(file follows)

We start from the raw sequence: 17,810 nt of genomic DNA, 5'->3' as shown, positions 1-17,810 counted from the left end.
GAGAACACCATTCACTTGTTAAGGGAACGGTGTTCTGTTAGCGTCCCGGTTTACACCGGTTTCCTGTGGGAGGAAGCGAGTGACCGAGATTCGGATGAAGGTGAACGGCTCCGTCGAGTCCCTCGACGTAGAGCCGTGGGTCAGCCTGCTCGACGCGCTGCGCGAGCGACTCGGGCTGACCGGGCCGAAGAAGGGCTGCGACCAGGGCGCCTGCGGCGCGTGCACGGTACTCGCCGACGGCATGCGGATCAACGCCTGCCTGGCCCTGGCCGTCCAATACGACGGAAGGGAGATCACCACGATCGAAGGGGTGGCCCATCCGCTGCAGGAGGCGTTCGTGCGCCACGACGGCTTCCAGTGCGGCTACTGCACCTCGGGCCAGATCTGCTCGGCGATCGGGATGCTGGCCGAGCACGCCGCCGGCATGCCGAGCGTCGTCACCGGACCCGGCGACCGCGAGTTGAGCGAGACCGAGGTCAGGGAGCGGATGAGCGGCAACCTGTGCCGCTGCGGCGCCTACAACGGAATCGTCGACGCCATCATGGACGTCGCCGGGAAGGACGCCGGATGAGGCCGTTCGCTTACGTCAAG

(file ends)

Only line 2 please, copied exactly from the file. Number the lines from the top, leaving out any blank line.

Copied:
GAGAACACCATTCACTTGTTAAGGGAACGGTGTTCTGTTAGCGTCCCGGTTTACACCGGTTTCCTGTGGGAGGAAGCGAGTGACCGAGATTCGGATGAAGGTGAACGGCTCCGTCGAGTCCCTCGACGTAGAGCCGTGGGTCAGCCTGCTCGACGCGCTGCGCGAGCGACTCGGGCTGACCGGGCCGAAGAAGGGCTGCGACCAGGGCGCCTGCGGCGCGTGCACGGTACTCGCCGACGGCATGCGGATCAACGCCTGCCTGGCCCTGGCCGTCCAATACGACGGAAGGGAGATCACCACGATCGAAGGGGTGGCCCATCCGCTGCAGGAGGCGTTCGTGCGCCACGACGGCTTCCAGTGCGGCTACTGCACCTCGGGCCAGATCTGCTCGGCGATCGGGATGCTGGCCGAGCACGCCGCCGGCATGCCGAGCGTCGTCACCGGACCCGGCGACCGCGAGTTGAGCGAGACCGAGGTCAGGGAGCGGATGAGCGGCAACCTGTGCCGCTGCGGCGCCTACAACGGAATCGTCGACGCCATCATGGACGTCGCCGGGAAGGACGCCGGATGAGGCCGTTCGCTTACGTCAAG